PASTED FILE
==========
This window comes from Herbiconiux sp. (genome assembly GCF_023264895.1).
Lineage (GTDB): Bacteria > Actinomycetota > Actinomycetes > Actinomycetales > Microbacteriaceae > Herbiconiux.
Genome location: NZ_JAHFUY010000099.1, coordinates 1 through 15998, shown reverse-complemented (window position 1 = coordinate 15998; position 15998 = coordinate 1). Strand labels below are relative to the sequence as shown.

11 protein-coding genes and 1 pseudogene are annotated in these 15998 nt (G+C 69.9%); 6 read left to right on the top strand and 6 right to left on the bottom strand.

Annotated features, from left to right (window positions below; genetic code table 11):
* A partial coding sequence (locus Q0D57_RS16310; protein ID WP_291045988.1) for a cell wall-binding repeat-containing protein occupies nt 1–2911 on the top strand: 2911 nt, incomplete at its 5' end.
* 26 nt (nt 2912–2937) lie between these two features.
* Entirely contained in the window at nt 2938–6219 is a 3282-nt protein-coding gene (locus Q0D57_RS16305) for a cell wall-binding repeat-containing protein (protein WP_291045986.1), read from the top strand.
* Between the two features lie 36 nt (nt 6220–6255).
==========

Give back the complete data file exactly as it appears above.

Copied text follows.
This window comes from Herbiconiux sp. (genome assembly GCF_023264895.1).
Lineage (GTDB): Bacteria > Actinomycetota > Actinomycetes > Actinomycetales > Microbacteriaceae > Herbiconiux.
Genome location: NZ_JAHFUY010000099.1, coordinates 1 through 15998, shown reverse-complemented (window position 1 = coordinate 15998; position 15998 = coordinate 1). Strand labels below are relative to the sequence as shown.

11 protein-coding genes and 1 pseudogene are annotated in these 15998 nt (G+C 69.9%); 6 read left to right on the top strand and 6 right to left on the bottom strand.

Annotated features, from left to right (window positions below; genetic code table 11):
* A partial coding sequence (locus Q0D57_RS16310; protein ID WP_291045988.1) for a cell wall-binding repeat-containing protein occupies nt 1–2911 on the top strand: 2911 nt, incomplete at its 5' end.
* 26 nt (nt 2912–2937) lie between these two features.
* Entirely contained in the window at nt 2938–6219 is a 3282-nt protein-coding gene (locus Q0D57_RS16305) for a cell wall-binding repeat-containing protein (protein WP_291045986.1), read from the top strand.
* Between the two features lie 36 nt (nt 6220–6255).